People talk about customer experience all the time and they tell stories of big productions by national companies. But you don’t have to have a big budget to make a huge difference in the experience of your customers.
If you’ve attended a leadership or business conference, you may have heard this customer service story. But it’s a good one, so we’re going to share it again. She called it “Johnny the Bagger.”
The presenter at this conference had been hired by a large supermarket chain to lead a customer service program, and she shared this story that rose out of a presentation she had given to chain employees.
In her presentation to them she said, “All of you can make a difference.” Making a difference does not depend on your job description or power in the company. She challenged the employees to do something to make their customers feel special–create a memory that would make the customers come back.
A month later she received a phone call from a 19-year-old grocery bagger named Johnny. He proudly informed her that he had Down syndrome and shared what he had done with her advice.
“I liked what you talked about,” he said, “but at first I didn’t think I could do anything special. I’m just a bagger.”
Then he told her of his idea. Every night after he came home from work, he would pick a thought for the day or he’d make one of his own up. His dad helped him set it up on the computer and print copies. Johnny would cut out the copies and sign his name on the back. Then he’d bring them to the store the next day.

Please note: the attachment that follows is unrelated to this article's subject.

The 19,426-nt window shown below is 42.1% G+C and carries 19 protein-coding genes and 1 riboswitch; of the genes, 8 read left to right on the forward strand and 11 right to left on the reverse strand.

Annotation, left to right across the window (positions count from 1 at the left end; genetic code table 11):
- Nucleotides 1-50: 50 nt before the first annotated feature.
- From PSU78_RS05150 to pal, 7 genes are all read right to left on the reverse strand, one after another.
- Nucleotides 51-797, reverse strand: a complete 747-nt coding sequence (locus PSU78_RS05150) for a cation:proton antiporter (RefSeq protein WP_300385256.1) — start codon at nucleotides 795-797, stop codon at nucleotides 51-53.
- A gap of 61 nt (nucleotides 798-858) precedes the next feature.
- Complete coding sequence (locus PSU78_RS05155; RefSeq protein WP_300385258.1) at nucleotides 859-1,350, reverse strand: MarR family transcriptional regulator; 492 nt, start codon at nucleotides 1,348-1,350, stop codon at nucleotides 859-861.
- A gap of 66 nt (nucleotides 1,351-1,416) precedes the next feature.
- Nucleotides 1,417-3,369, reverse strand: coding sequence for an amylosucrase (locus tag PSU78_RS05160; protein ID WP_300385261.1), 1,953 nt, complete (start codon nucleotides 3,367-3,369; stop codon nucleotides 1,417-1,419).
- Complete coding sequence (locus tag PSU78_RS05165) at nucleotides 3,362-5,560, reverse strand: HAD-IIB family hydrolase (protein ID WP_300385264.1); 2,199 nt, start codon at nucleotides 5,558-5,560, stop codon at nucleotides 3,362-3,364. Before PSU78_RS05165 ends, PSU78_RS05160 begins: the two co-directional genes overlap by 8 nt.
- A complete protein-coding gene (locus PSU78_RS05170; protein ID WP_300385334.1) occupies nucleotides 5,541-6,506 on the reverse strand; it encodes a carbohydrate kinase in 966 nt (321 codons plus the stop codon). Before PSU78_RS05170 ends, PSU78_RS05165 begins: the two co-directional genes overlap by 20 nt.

When he finished bagging someone’s groceries, he would put his thought for the day in the bag and say, “Thanks for shopping with us!”
Johnny was providing a very unique experience for his customers.
The Power of the Difference
A month later the store manager called the presenter and said, “You won’t believe what has happened! Today, I found a crowd of customers in the line where Johnny bags. His line was three times longer than anyone else’s.” The manager said he tried to get people into other lines and they replied, “No, it’s okay–we want to be in Johnny’s lane–we want his ‘Thought for the Day’.”
The store manager was overwhelmed by watching Johnny make his customers happy. One of Johnny’s customers said, “I used to shop in your store once a week, but now I come in every time I go by to get Johnny’s ‘Thought for the Day’.”
Difference Inspires Difference
A few months later, the store manager called the speaker again, saying, “Johnny has transformed our store. When the floral department has a broken flower or unused corsage, they find an elderly customer or a little girl and pin it on them. Everyone is having fun creating memories!”
“Surprising” and “delighting” the customer have become marketing buzzwords but for businesses that are finding real ways to do this, they’re seeing some amazing results and creating raving fan customers.
Examples like this don’t cost much. They’re practically free and so easy to do. But these little differences are the types of things your customers don’t forget.
What are you doing to create a customer experience?